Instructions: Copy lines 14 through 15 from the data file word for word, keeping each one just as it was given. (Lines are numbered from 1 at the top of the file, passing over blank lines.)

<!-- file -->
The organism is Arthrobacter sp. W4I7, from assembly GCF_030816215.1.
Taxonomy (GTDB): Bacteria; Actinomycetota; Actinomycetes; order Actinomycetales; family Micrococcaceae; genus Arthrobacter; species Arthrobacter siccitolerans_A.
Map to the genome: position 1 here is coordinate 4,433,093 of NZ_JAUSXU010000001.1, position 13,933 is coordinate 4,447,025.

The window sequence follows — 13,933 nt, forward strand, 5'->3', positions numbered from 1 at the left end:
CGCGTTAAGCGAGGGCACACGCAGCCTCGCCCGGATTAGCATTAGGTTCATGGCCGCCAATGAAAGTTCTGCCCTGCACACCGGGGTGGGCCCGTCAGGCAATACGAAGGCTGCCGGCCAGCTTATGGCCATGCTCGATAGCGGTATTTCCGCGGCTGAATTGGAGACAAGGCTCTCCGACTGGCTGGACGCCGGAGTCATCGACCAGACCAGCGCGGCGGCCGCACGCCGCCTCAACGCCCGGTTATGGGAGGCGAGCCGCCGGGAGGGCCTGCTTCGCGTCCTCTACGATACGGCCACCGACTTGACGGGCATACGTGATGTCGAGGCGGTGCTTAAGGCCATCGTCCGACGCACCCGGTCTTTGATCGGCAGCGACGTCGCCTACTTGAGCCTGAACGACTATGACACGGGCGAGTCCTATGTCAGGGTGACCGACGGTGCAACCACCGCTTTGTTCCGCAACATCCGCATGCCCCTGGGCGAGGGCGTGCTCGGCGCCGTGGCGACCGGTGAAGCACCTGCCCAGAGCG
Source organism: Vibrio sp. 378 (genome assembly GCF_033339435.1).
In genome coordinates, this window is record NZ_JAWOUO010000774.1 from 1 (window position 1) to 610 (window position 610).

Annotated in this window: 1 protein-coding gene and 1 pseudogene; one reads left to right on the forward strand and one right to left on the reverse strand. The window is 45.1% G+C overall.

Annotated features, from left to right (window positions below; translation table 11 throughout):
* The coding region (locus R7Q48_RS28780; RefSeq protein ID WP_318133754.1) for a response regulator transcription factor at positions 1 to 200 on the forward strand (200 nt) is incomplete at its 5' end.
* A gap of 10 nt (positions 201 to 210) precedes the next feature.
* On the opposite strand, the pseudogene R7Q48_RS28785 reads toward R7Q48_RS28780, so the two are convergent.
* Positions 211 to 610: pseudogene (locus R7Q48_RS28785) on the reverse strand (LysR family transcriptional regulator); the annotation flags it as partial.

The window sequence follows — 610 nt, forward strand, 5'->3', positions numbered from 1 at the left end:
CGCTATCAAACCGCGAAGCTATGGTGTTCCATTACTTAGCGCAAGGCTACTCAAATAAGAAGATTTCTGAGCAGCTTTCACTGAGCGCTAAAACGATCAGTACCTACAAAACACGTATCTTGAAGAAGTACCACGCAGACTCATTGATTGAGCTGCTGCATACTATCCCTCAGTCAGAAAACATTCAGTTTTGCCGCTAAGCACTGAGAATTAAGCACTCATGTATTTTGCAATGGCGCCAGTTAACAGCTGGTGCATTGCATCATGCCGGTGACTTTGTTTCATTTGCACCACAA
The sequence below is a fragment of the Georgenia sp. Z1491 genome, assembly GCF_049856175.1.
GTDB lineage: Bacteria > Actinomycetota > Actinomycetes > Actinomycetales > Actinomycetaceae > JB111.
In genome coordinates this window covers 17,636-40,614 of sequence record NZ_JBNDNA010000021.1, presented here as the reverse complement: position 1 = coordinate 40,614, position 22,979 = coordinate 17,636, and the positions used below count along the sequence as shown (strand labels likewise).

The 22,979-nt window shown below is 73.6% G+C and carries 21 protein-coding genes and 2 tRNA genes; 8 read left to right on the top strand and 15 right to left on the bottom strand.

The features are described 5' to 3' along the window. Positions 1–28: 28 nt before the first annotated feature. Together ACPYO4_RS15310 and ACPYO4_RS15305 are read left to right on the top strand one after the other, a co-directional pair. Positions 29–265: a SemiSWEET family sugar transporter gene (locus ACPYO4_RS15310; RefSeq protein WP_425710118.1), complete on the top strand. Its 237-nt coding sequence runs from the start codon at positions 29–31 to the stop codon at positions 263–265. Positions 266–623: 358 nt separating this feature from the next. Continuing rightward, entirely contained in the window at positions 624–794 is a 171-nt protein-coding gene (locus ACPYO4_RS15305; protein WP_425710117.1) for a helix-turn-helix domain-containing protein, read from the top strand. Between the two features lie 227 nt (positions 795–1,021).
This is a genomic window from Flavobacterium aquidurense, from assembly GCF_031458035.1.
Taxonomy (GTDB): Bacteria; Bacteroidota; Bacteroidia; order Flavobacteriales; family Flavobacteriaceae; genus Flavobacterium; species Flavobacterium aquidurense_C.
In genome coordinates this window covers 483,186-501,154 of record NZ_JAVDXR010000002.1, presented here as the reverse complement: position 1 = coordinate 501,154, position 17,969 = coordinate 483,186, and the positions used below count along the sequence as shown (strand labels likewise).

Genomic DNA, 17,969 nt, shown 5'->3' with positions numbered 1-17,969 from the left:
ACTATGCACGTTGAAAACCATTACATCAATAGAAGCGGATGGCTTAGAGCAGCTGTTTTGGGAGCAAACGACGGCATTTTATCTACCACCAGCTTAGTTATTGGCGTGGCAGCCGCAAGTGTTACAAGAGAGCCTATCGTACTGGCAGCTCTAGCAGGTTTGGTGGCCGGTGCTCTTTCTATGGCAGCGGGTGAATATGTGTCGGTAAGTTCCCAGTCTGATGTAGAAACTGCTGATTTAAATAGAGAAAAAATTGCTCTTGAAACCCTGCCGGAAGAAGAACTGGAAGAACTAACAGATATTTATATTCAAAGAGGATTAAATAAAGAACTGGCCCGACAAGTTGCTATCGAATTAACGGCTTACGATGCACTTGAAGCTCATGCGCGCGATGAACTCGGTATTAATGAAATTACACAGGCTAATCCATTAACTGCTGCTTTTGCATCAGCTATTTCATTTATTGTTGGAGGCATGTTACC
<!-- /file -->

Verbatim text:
The window sequence follows — 610 nt, forward strand, 5'->3', positions numbered from 1 at the left end:
CGCTATCAAACCGCGAAGCTATGGTGTTCCATTACTTAGCGCAAGGCTACTCAAATAAGAAGATTTCTGAGCAGCTTTCACTGAGCGCTAAAACGATCAGTACCTACAAAACACGTATCTTGAAGAAGTACCACGCAGACTCATTGATTGAGCTGCTGCATACTATCCCTCAGTCAGAAAACATTCAGTTTTGCCGCTAAGCACTGAGAATTAAGCACTCATGTATTTTGCAATGGCGCCAGTTAACAGCTGGTGCATTGCATCATGCCGGTGACTTTGTTTCATTTGCACCACAA